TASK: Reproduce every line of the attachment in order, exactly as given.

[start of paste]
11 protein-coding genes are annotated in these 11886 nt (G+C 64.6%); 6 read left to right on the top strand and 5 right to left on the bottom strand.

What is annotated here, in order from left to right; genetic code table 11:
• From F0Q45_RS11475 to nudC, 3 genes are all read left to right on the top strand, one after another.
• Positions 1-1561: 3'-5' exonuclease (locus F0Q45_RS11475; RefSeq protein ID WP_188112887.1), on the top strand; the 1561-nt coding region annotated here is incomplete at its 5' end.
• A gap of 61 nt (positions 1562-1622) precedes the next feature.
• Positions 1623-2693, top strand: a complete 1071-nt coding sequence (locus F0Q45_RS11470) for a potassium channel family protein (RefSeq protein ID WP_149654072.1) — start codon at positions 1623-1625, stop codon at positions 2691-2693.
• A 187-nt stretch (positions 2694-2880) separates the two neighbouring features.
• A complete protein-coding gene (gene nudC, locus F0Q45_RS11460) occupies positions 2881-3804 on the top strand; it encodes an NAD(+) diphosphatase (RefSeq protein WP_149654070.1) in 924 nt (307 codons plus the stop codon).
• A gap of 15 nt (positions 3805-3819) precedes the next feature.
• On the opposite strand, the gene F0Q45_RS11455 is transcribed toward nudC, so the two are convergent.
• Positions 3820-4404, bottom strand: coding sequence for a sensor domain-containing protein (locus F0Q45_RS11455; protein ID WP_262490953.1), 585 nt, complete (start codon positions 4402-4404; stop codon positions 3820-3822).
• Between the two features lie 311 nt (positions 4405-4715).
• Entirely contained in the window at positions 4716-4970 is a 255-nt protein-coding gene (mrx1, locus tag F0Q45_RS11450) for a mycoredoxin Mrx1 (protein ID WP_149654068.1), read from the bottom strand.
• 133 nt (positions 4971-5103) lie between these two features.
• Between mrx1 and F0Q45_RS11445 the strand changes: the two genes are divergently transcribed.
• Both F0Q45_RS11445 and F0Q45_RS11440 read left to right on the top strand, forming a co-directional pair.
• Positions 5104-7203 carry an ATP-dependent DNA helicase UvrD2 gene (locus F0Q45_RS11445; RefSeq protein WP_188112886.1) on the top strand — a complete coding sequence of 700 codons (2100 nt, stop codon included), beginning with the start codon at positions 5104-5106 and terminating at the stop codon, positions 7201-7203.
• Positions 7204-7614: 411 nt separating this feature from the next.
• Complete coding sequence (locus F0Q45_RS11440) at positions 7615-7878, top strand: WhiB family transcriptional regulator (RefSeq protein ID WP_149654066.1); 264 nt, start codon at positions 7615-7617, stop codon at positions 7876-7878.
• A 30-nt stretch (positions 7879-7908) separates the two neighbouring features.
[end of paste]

11 protein-coding genes are annotated in these 11886 nt (G+C 64.6%); 6 read left to right on the top strand and 5 right to left on the bottom strand.

What is annotated here, in order from left to right; genetic code table 11:
• From F0Q45_RS11475 to nudC, 3 genes are all read left to right on the top strand, one after another.
• Positions 1-1561: 3'-5' exonuclease (locus F0Q45_RS11475; RefSeq protein ID WP_188112887.1), on the top strand; the 1561-nt coding region annotated here is incomplete at its 5' end.
• A gap of 61 nt (positions 1562-1622) precedes the next feature.
• Positions 1623-2693, top strand: a complete 1071-nt coding sequence (locus F0Q45_RS11470) for a potassium channel family protein (RefSeq protein ID WP_149654072.1) — start codon at positions 1623-1625, stop codon at positions 2691-2693.
• A 187-nt stretch (positions 2694-2880) separates the two neighbouring features.
• A complete protein-coding gene (gene nudC, locus F0Q45_RS11460) occupies positions 2881-3804 on the top strand; it encodes an NAD(+) diphosphatase (RefSeq protein WP_149654070.1) in 924 nt (307 codons plus the stop codon).
• A gap of 15 nt (positions 3805-3819) precedes the next feature.
• On the opposite strand, the gene F0Q45_RS11455 is transcribed toward nudC, so the two are convergent.
• Positions 3820-4404, bottom strand: coding sequence for a sensor domain-containing protein (locus F0Q45_RS11455; protein ID WP_262490953.1), 585 nt, complete (start codon positions 4402-4404; stop codon positions 3820-3822).
• Between the two features lie 311 nt (positions 4405-4715).
• Entirely contained in the window at positions 4716-4970 is a 255-nt protein-coding gene (mrx1, locus tag F0Q45_RS11450) for a mycoredoxin Mrx1 (protein ID WP_149654068.1), read from the bottom strand.
• 133 nt (positions 4971-5103) lie between these two features.
• Between mrx1 and F0Q45_RS11445 the strand changes: the two genes are divergently transcribed.
• Both F0Q45_RS11445 and F0Q45_RS11440 read left to right on the top strand, forming a co-directional pair.
• Positions 5104-7203 carry an ATP-dependent DNA helicase UvrD2 gene (locus F0Q45_RS11445; RefSeq protein WP_188112886.1) on the top strand — a complete coding sequence of 700 codons (2100 nt, stop codon included), beginning with the start codon at positions 5104-5106 and terminating at the stop codon, positions 7201-7203.
• Positions 7204-7614: 411 nt separating this feature from the next.
• Complete coding sequence (locus F0Q45_RS11440) at positions 7615-7878, top strand: WhiB family transcriptional regulator (RefSeq protein ID WP_149654066.1); 264 nt, start codon at positions 7615-7617, stop codon at positions 7876-7878.
• A 30-nt stretch (positions 7879-7908) separates the two neighbouring features.